Try forks for grilling over a fire pit

  • Article by: AIMEE BLUME , Evansville (Ind.) Courier & Press
  • Updated: August 7, 2013 - 3:14 PM
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A large, sturdy “hot dog” fork can actually cook an entire meal, from chicken breast to veggies.

Photo: Scripps Howard News Service,

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If you have a back-yard fire pit, you could be cooking over it. But why stick with hot dogs and marshmallows?

If you get some heavy-duty roasting forks, you can cook nearly anything you’d grill right over the fire pit or campfire. A whole meal for one person can fit on a single toasting fork.

You can use the prongs as skewers for shish kebab. Stack pieces of sausage, chunks of beef or chicken with cherry tomatoes, mushrooms, chunks of pepper — anything you’d put on a kebab — and toast it right over the embers, no grill or grate necessary.

Larger items, such as chicken breasts and even strip steaks, can be speared crosswise so both tongs penetrate the food. Then it can be turned over the heat with no danger of it spinning or slipping off the fork.

If you want to do a variation of hot dogs, try smoked sausages or imported Polish kielbasa, or fat knockwurst or mettwurst.

Stack ’em up

Start with the longest-cooking items, such as chicken legs or stuffed chicken breasts. After they have cooked for a few moments, add quicker-cooking items such as strip steak or shrimp, parboiled carrots, precooked potatoes or fresh sausage, and continue to cook, then finish up with quick-cooking goodies such as corn on the cob or buttered wedges of fresh cabbage.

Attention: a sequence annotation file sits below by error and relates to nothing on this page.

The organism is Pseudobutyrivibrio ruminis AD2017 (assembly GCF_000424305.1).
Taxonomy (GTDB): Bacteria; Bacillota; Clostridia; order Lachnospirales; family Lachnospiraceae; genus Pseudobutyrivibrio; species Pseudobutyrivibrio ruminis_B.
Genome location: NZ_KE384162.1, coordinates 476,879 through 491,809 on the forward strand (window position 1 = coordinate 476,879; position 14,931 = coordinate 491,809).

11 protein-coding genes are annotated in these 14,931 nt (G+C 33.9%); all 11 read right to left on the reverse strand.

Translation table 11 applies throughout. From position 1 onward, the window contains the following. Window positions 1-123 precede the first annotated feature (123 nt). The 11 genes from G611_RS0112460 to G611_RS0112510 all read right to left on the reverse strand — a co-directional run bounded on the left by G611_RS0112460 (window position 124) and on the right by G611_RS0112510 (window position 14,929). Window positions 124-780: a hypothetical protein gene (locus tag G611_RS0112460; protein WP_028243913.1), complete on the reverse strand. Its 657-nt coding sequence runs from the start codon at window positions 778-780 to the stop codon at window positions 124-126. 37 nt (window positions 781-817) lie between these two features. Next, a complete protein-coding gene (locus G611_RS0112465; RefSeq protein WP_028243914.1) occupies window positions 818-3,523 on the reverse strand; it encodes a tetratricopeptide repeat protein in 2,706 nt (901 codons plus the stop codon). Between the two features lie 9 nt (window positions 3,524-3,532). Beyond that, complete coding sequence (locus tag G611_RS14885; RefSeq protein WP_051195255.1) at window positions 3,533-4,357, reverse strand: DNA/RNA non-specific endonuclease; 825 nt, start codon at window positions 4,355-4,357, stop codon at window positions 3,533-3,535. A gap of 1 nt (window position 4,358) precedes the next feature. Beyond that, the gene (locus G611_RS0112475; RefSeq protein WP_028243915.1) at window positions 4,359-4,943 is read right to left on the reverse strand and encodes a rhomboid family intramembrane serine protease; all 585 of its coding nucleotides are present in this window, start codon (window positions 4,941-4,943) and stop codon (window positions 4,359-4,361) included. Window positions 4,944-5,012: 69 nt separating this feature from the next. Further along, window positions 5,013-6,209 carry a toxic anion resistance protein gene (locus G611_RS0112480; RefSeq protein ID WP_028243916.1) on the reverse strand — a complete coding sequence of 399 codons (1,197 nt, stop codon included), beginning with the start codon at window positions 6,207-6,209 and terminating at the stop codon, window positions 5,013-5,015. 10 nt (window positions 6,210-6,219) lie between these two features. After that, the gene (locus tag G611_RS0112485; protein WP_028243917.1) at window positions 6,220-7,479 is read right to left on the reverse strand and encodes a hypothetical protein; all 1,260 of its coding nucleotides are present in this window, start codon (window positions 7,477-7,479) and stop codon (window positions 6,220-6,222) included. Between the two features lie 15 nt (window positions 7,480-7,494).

For added interest, brush ingredients with seasoned butter while grilling or (of course) wrap with bacon.

Using a grilling fork means you can make minute adjustments to the heat your food is receiving; move it up or down for more or less intense heat. If food is blackening before it’s cooked in the center, raise the fork higher above the flames. If the food is staying cold and nothing is happening, lower the fork.

Adjust the fork from side to side to let thicker portions of food cook over the hottest part of the fire while the thinner ends stay cooler and don’t dry out, or rotate it to gives the outer tips a bit of time in the hot spot.

A full-meal-loaded fork can be heavy. Take the old fisherman’s trick of sticking a forked stick into the ground at the edge of the fire for propping up the fork, then set back and enjoy a nice summer beverage while keeping an eye on your dinner.

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